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Tight money has again led the Social Security Administration to halt the mailing of all paper statements of earnings and benefits to millions of Americans. These are the handy documents that give you an idea of what to expect in terms of Social Security retirement or disability income.

The latest suspension, which took effect Oct. 1, results from the “overall budget situation,” including a stop-gap continuing resolution that will leave the agency at last year’s funding levels through March, spokeswoman Kia Anderson said.

SSA officials had originally suspended mailing paper statements in April 2011 to save $70 million annually. This February, however, they had resumed mailings to people aged 60 or older and in July, to participants in the year they turned 25.

An end to the latest suspension hinges on the agency’s final funding level for this fiscal year, Anderson said. The agency also introduced an online statement in May available for people with access to the Internet.

SSA’s CIO overhaul lacked adequate planning, GAO says

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The Social Security Administration did not fully assess the impact of a major internal overhaul last June, which eliminated the chief information office and reassigned its functions, according to testimony from a Government Accountability Office official.
 
At the time, most of the responsibilities for managing information technology and the IT budget were reassigned to SSA’s Office of Systems. Two months later, then CIO Frank Baitman resigned. Kelly Croft, deputy commissioner for systems, assumed the CIO duties and oversight of those IT workers.
 
SSA Commissioner Michael Astrue said the effort would increase efficiency, but SSA did not develop a management plan that describes the challenges associated with the realignment or how to resolve them, time frames, resources, performance measures and accountability structures, according to written testimony from Valerie Melvin, GAO’s director of information management and technology resources issues. Melvin spoke on the issue at a House subcommittee hearing last week.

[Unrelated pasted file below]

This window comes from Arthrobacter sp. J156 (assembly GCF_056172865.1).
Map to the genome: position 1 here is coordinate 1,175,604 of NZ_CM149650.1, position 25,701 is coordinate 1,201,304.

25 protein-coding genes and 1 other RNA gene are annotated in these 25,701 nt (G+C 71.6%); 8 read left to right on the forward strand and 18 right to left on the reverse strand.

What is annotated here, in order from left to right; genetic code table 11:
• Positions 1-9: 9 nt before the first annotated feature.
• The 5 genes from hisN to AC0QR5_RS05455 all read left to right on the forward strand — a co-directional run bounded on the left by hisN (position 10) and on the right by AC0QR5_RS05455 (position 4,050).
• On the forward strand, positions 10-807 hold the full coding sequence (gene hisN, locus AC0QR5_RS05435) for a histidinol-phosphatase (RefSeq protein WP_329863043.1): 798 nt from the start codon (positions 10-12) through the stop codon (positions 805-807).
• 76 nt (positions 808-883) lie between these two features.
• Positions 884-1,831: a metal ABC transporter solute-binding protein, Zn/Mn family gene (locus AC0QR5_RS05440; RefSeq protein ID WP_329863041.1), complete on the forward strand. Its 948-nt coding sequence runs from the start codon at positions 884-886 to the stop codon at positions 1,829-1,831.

SSA also failed to analyze what roles and responsibilities were needed to support the new changes, Melvin said in her testimony.
 
She said the new structure should provide effective oversight and management of SSA’s systems and modernization if implemented properly, but it “cannot be determined whether the reassignment of staff that occurred as a result of the realignment represents an optimal allocation of resources.”

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Social Security payments will go out on time

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Social Security payments scheduled for Wednesday will be disbursed on time, Social Security Administration Commissioner Michael Astrue announced Tuesday.